Tiger Woods' opening-round score of two-under-par 70 doesn't reflect how well he played Thursday in the 77th Masters at Augusta National.
Woods posted a clean scorecard on his front nine—seven pars and two birdies—to shoot a two-under 34. On the back nine, he simply couldn't buy a putt, carding just a single birdie despite giving himself many viable opportunities.
The No. 1-ranked player in the world entered Augusta with more momentum and confidence than any player in the field, winning three of five events this season and six of his last 20 PGA Tour starts overall. Additionally, his record at the Masters is nearly unmatched: 18 starts, 12 top-10 finishes and four green jackets.
Marc Leishman shot the best, and most surprising, round of the day with a six-under, leaving Tiger just four shots off the lead. The truth is, even if Tiger were 10 shots back, he'd still have a say in this championship. The Masters is his bread and butter, his favorite course in the world and the major he wants to win most.
Read on and take a deeper dive into the specific elements of Tiger's game from Round 1.
Tiger blended sensational lag-putting and confident strokes on quick, short putts to thrive on Augusta's challenging greens. He needed just 28 putts to shoot a 70.
Augusta's greens are so fast that players might as well be putting on a tabletop. Yet Tiger putted beautifully Thursday.
His wealth of experience on this course—18 years of competition—paired with his affinity for speedy greens gave him a distinct advantage. On the front nine especially, Woods converted crucial par saves and a pair of excellent birdies.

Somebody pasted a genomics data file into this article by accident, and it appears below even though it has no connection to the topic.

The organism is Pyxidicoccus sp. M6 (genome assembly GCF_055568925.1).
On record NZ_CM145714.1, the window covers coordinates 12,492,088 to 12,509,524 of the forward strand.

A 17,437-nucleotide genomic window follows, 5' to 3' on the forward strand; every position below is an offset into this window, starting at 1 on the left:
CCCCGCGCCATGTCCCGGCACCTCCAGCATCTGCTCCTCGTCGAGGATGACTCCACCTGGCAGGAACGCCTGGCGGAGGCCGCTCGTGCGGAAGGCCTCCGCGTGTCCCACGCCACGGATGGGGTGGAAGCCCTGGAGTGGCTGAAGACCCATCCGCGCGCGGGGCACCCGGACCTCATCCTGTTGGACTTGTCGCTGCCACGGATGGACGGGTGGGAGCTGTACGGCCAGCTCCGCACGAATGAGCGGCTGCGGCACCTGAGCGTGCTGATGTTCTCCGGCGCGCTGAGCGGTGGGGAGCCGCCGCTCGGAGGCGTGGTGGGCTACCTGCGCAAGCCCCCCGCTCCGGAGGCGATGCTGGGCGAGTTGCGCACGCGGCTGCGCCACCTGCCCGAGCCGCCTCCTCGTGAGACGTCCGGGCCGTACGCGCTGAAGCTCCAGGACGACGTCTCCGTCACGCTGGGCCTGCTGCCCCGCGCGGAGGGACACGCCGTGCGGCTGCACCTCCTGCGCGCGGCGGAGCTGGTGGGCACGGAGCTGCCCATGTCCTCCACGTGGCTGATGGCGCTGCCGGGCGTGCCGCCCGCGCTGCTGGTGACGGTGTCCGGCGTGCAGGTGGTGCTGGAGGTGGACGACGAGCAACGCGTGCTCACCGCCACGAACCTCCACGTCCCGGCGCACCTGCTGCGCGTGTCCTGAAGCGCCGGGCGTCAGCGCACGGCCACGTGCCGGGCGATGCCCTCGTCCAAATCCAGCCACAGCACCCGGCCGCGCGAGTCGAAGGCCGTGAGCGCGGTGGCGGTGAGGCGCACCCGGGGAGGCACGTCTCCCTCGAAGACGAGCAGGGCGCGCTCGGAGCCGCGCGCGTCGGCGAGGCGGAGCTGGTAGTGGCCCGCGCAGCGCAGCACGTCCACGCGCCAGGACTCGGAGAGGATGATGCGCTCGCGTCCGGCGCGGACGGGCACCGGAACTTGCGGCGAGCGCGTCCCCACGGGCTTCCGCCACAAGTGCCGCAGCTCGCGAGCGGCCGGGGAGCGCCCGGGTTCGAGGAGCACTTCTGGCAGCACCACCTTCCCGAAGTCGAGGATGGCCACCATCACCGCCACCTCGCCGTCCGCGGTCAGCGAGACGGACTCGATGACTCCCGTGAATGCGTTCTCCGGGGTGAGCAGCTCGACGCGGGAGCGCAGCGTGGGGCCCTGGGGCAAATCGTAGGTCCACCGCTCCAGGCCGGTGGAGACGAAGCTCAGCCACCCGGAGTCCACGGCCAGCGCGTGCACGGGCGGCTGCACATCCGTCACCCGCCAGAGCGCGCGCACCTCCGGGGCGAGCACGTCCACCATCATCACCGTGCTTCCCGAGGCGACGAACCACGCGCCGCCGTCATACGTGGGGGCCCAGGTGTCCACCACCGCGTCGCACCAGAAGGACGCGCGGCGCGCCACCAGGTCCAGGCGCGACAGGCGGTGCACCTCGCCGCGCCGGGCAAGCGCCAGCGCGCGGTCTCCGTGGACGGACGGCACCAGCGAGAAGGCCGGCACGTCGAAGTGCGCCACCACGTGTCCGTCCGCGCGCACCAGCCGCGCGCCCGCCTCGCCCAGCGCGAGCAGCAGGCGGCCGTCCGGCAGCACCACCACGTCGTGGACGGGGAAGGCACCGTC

The back nine was a bit of a different story.
While he missed a few critical putts, notably a par putt on 14 and a birdie putt on 15, the most important takeaway from his round was his thorough grasp of green speed. No one conquers Augusta's greens, but rather, you have to manage them because of the difficult mix of speed and slope.
Woods managed the greens very well in Round 1 and can ride that momentum into Friday.
Tiger's distance off the tee was an advantage (301-yard average), but accuracy is at a premium on such a difficult track like Augusta National. For the most part, Woods was in control with his drives, hitting eight out of 13 fairways.
Considering Augusta is over 7,400 yards long, it's undeniably a bomber's paradise in which the old saying "grip it and rip it" rings true. But at the same time, one must drive with caution.
A good deal of the fairways are tree-lined, narrow and the severe slope of the fairways can make a drive that starts straight down the middle settle in rough or pinestraw. Woods swung his driver well enough to give himself multiple opportunities to play aggressive iron shots, and you can't ask for much more in a major championship.
Woods could've shot a lower score, but not because of his driving performance, so this is an element of his game he should walk away proud of after Round 1.
Lastly, it was refreshing to see Woods use his new 3-wood a few times Thursday, showing he's cognizant of how important it is to be conservative on some of Augusta's most treacherous holes. If he continues driving this way and can get his putter rolling, Woods is sure to be in contention come Sunday.
Woods' distance control with his irons began terribly.